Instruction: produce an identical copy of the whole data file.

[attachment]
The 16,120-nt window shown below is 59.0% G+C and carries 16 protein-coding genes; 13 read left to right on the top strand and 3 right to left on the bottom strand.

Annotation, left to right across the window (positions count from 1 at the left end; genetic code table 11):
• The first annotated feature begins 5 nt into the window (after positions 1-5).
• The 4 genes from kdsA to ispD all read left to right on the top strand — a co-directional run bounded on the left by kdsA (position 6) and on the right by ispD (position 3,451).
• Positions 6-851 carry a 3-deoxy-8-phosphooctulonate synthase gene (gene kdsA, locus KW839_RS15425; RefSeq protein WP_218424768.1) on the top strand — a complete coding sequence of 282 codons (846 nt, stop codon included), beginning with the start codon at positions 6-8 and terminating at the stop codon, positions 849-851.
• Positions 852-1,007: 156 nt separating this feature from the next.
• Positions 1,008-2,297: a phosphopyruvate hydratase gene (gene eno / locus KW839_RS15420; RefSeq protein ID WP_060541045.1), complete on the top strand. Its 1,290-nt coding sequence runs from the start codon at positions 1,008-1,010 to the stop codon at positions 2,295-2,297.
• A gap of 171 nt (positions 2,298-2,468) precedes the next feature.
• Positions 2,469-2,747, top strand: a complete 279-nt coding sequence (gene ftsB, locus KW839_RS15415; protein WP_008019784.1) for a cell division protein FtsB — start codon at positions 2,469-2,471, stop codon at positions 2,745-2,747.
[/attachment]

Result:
The 16,120-nt window shown below is 59.0% G+C and carries 16 protein-coding genes; 13 read left to right on the top strand and 3 right to left on the bottom strand.

Annotation, left to right across the window (positions count from 1 at the left end; genetic code table 11):
• The first annotated feature begins 5 nt into the window (after positions 1-5).
• The 4 genes from kdsA to ispD all read left to right on the top strand — a co-directional run bounded on the left by kdsA (position 6) and on the right by ispD (position 3,451).
• Positions 6-851 carry a 3-deoxy-8-phosphooctulonate synthase gene (gene kdsA, locus KW839_RS15425; RefSeq protein WP_218424768.1) on the top strand — a complete coding sequence of 282 codons (846 nt, stop codon included), beginning with the start codon at positions 6-8 and terminating at the stop codon, positions 849-851.
• Positions 852-1,007: 156 nt separating this feature from the next.
• Positions 1,008-2,297: a phosphopyruvate hydratase gene (gene eno / locus KW839_RS15420; RefSeq protein ID WP_060541045.1), complete on the top strand. Its 1,290-nt coding sequence runs from the start codon at positions 1,008-1,010 to the stop codon at positions 2,295-2,297.
• A gap of 171 nt (positions 2,298-2,468) precedes the next feature.
• Positions 2,469-2,747, top strand: a complete 279-nt coding sequence (gene ftsB, locus KW839_RS15415; protein WP_008019784.1) for a cell division protein FtsB — start codon at positions 2,469-2,471, stop codon at positions 2,745-2,747.